Poland’s parliament this week is expected to discuss pro-life legislation which is “aimed at banning eugenic abortions of disabled unborn children.” Abortion in Poland is only permissible in limited circumstances, including if the unborn child is suspected of possessing an anomaly.
Speaking to SPUC, Dr. Tymoteusz Zych, Ordo Iuris Institute for Legal Culture, said: “The ’Stop Abortion’ bill, which is currently debated, is aimed at banning ’eugenic abortions‘ of disabled unborn children, which account for more than 97% of abortions performed in Poland. The legislative proposal was initiated by a group of citizens, which managed to gather more than 800,000 signatures.”
Currently, there is strong support for pro-life measures in Poland, according to recent polling results.
A CBOS poll found that 75% of Polish people think abortion is “always wrong and can never be justified.” Meanwhile, only 7% thought there was “nothing wrong with it and could always be justified.”
In recent times, Poland has been one of the few countries in Europe to oppose pro-abortion regimes. Abortion was imposed on Poland by the Communist regime following World War 2. When this regime collapsed in the 1980s, pro-life laws which protected human life were soon introduced into the country.
Pro-abortion backlash is anticipated
Pro-life campaigners are aware of the likely backlash from pro-abortion advocates who are working against the legislation. On April 14th, pro-abortion advocates disregarded social distancing measures designed to preserve human life amidst the Covid-19 pandemic, in order to hold a pro-abortion rally.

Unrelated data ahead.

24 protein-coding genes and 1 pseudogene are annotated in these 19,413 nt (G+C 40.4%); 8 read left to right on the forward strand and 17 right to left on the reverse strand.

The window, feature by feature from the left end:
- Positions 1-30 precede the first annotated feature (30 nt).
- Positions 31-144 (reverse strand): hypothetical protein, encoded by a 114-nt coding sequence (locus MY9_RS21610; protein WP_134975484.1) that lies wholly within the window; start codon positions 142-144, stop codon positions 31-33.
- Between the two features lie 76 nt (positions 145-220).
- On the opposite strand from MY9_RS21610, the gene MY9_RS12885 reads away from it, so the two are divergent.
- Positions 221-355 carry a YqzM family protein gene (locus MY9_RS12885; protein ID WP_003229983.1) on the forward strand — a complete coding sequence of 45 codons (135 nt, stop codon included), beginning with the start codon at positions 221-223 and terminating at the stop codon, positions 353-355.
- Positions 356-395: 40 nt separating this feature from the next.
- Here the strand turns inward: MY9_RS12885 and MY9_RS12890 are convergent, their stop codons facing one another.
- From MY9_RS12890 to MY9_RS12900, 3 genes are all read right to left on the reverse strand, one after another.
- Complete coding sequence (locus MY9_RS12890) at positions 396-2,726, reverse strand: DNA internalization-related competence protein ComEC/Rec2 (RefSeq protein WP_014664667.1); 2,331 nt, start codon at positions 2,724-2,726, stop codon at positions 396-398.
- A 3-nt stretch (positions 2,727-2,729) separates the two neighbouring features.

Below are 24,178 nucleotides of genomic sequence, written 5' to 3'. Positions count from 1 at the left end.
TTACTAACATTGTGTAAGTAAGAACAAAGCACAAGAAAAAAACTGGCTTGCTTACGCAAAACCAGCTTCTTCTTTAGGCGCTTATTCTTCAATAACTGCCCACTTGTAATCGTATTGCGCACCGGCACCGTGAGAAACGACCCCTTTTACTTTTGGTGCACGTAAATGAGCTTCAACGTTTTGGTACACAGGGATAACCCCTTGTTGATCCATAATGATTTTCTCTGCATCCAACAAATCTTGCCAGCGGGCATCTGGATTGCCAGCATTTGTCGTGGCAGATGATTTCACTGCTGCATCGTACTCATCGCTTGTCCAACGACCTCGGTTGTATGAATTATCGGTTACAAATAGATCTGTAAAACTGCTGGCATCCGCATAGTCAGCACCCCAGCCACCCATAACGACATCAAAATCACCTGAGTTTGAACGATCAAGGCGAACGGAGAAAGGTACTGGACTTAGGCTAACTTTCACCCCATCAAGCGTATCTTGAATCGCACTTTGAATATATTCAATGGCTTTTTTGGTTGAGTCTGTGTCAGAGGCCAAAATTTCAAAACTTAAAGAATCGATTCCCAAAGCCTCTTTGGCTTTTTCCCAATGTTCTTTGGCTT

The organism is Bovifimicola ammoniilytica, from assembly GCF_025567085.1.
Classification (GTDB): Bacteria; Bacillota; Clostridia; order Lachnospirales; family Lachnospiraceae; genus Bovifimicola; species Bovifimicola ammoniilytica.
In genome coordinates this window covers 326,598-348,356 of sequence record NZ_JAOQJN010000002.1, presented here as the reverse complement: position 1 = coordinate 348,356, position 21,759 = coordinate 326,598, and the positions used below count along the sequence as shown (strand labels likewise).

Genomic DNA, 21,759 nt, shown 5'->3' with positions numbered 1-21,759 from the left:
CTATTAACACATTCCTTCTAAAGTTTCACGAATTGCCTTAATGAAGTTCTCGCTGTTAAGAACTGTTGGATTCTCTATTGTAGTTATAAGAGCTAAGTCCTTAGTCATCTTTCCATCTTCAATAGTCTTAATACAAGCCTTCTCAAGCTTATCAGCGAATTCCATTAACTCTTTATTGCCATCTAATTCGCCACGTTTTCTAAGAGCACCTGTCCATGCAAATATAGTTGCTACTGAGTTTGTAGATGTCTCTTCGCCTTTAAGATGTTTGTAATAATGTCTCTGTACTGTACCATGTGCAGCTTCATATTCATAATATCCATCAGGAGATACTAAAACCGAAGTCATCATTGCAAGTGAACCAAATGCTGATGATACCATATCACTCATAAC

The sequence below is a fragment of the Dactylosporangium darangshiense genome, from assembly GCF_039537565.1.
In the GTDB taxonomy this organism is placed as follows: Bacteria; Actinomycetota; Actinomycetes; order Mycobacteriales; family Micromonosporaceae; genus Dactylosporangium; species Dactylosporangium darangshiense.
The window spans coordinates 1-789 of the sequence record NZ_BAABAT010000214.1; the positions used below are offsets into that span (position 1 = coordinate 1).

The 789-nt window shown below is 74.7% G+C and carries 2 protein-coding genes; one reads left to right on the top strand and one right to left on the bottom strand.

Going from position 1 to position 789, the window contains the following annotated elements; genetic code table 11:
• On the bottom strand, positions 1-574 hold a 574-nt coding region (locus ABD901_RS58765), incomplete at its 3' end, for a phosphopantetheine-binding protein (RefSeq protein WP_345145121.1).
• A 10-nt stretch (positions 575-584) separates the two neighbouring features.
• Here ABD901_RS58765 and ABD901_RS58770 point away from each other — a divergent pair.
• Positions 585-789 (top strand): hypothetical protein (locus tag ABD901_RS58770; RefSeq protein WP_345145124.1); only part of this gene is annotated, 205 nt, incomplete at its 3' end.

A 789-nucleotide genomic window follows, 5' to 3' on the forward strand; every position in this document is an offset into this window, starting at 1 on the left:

Dr Zych said: “From a strictly legal perspective, the case is obvious–the Polish constitutional court made it clear in 1997 that under Polish basic law all unborn children shall enjoy legal protection from the moment of conception. Moreover, disability discrimination is also prohibited by both Polish and international law – and one cannot think of discrimination going further than stripping a person of any legal protection of one’s life.
“The political context is less clear – the bill at stake was already subject of parliamentary proceedings during the previous parliamentary term. Despite initial support by the ruling majority, it was frozen due to a strong backlash from the left and international pressure. The term came to an end and now, for formal reasons, the bill is debated once again by the newly elected parliament. Based on experience from the past, we can regretfully expect a similar course of events this time – after first reading vote, the bill will most likely be frozen again.”
“Still, the pro-life popular movement is growing, and we expect to pressure the parliamentarians more strongly this time.”